Stocks move lower on Fed comments
NEW YORK » Wall Street's interest-rate anxiety sent stocks moderately lower yesterday after comments from Federal Reserve Chairman Ben Bernanke compounded investors' inflation concerns amid a surge in oil prices.
Stocks had traded in positive territory for most of the session, lifted by an upbeat sales report from Wal-Mart Stores Inc. and a raft of solid economic data on industrial activity, construction and consumer spending. But the market took a late-day dive following reports that Bernanke said he was worried about media and investor speculation that the Fed is done raising interest rates in its long-running battle against inflation.
Last Thursday, Bernanke told a congressional panel the central bank could pause -- but not necessarily stop -- its string of rate hikes while it keeps a close watch on the economy's health. However, according to CNBC, Bernanke said future increases will depend mostly on economic data; that stand was troubling to an interest rate-sensitive market.
A spokeswoman for the Federal Reserve, Michelle Smith, declined to comment on the CNBC report.
Although the day's better-than-forecast economic numbers gave investors reassurance that the economy is growing at a comfortable pace, Treasury yields jumped as the bond market fretted about interest rates. Continued tension over Iran's nuclear arms program also drove up oil prices almost $2 a barrel.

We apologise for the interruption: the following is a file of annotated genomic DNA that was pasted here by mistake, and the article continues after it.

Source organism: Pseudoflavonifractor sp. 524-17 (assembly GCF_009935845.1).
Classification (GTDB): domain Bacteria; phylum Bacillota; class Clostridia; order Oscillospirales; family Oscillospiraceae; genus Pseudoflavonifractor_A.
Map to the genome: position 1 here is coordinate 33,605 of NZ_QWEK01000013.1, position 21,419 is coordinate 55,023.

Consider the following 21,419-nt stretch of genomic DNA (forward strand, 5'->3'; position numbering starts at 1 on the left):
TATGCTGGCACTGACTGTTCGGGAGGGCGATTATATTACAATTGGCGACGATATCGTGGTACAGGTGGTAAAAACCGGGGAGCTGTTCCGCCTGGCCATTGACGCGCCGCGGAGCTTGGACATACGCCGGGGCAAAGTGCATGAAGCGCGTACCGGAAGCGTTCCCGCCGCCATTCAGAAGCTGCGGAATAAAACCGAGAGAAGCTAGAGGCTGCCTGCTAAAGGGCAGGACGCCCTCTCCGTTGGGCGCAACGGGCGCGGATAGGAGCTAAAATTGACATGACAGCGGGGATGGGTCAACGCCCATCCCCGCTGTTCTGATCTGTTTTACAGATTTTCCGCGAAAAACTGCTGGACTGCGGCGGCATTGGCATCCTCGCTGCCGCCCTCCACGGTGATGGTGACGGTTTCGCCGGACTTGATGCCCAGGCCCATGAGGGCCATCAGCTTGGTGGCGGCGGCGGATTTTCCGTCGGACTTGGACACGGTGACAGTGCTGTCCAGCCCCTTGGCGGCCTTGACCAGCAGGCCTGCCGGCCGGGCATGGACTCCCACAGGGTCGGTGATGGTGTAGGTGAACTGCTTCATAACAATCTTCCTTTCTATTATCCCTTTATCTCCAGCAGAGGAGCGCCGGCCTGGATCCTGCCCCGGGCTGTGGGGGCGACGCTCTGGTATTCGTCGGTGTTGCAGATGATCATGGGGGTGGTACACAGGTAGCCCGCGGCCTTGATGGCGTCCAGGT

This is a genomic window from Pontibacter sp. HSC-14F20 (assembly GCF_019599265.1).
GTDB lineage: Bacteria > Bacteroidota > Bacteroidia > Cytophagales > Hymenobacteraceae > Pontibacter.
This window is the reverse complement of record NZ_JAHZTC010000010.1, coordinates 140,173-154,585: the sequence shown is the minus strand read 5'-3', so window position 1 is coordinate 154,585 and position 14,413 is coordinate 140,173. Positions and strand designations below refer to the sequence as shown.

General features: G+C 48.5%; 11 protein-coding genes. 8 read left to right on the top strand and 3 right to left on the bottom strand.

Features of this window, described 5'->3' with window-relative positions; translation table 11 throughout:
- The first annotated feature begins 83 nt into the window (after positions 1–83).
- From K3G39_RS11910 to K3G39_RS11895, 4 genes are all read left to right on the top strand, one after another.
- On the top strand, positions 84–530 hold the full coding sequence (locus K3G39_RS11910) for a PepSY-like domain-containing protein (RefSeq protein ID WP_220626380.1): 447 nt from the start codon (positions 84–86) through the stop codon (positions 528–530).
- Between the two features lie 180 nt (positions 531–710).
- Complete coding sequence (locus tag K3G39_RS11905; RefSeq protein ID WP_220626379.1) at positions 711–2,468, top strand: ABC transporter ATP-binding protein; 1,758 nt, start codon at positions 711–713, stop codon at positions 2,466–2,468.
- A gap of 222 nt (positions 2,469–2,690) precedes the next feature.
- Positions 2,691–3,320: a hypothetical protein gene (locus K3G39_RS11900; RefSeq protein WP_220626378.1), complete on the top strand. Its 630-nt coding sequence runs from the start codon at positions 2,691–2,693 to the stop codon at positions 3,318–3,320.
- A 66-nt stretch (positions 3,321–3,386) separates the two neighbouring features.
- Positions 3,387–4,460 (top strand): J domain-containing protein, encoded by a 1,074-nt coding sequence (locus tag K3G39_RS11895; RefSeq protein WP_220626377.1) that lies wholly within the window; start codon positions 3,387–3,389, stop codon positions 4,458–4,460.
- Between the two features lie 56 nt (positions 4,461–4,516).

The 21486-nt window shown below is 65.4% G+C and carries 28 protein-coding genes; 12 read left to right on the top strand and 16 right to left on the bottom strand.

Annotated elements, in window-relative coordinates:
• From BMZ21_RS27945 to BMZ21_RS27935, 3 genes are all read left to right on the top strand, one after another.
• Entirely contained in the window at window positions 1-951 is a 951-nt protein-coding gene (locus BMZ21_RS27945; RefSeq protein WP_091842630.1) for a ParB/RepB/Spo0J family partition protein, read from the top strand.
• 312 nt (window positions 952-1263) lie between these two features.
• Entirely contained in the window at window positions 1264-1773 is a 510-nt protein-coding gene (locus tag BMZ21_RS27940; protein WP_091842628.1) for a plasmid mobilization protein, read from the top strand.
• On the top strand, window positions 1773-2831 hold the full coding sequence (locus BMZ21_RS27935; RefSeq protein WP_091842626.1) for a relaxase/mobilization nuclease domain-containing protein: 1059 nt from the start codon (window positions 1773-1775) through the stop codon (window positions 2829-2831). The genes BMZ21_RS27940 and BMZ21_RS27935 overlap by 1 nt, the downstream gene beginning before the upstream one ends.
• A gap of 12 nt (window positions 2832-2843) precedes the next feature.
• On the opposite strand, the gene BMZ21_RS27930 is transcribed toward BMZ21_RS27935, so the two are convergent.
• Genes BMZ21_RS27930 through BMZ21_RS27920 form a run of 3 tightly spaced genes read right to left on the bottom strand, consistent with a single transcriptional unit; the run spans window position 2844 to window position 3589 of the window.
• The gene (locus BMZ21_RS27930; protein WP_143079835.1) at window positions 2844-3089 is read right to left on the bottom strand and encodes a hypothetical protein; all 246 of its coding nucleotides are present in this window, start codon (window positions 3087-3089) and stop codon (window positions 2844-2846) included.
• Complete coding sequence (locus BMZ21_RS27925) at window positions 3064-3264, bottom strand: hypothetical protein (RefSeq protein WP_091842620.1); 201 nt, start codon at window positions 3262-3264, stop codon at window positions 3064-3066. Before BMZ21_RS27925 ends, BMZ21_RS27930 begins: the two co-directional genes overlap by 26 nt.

The Dow Jones industrial average slid 23.85, or 0.21 percent, to 11,343.29, after gaining as much as 61 points early in the session.
Broader stock indicators declined. The Standard & Poor's 500 index dropped 5.42, or 0.41 percent, to 1,305.19, and the Nasdaq composite index lost 17.78, or 0.77 percent, to 2,304.79.
The dollar tumbled against the Japanese yen and was little changed against other major currencies, while gold prices lingered at 25-year highs. Elsewhere, a barrel of light crude added $1.82 to settle at $73.70 on the New York Mercantile Exchange.
Monday's uplifting economic news sparked the bond market's fears about interest rates and sent it running for cover, boosting the yield on the 10-year Treasury note to 5.14 percent from 5.07 percent late Friday.
The day's trading illustrated how precarious Wall Street's gains are when there's even a hint of more rate hikes from the Fed.
Stocks initially rose after the Commerce Department said personal income rose 0.8 percent in March as spending gained 0.6 percent, topping forecasts for both numbers to add just 0.4 percent.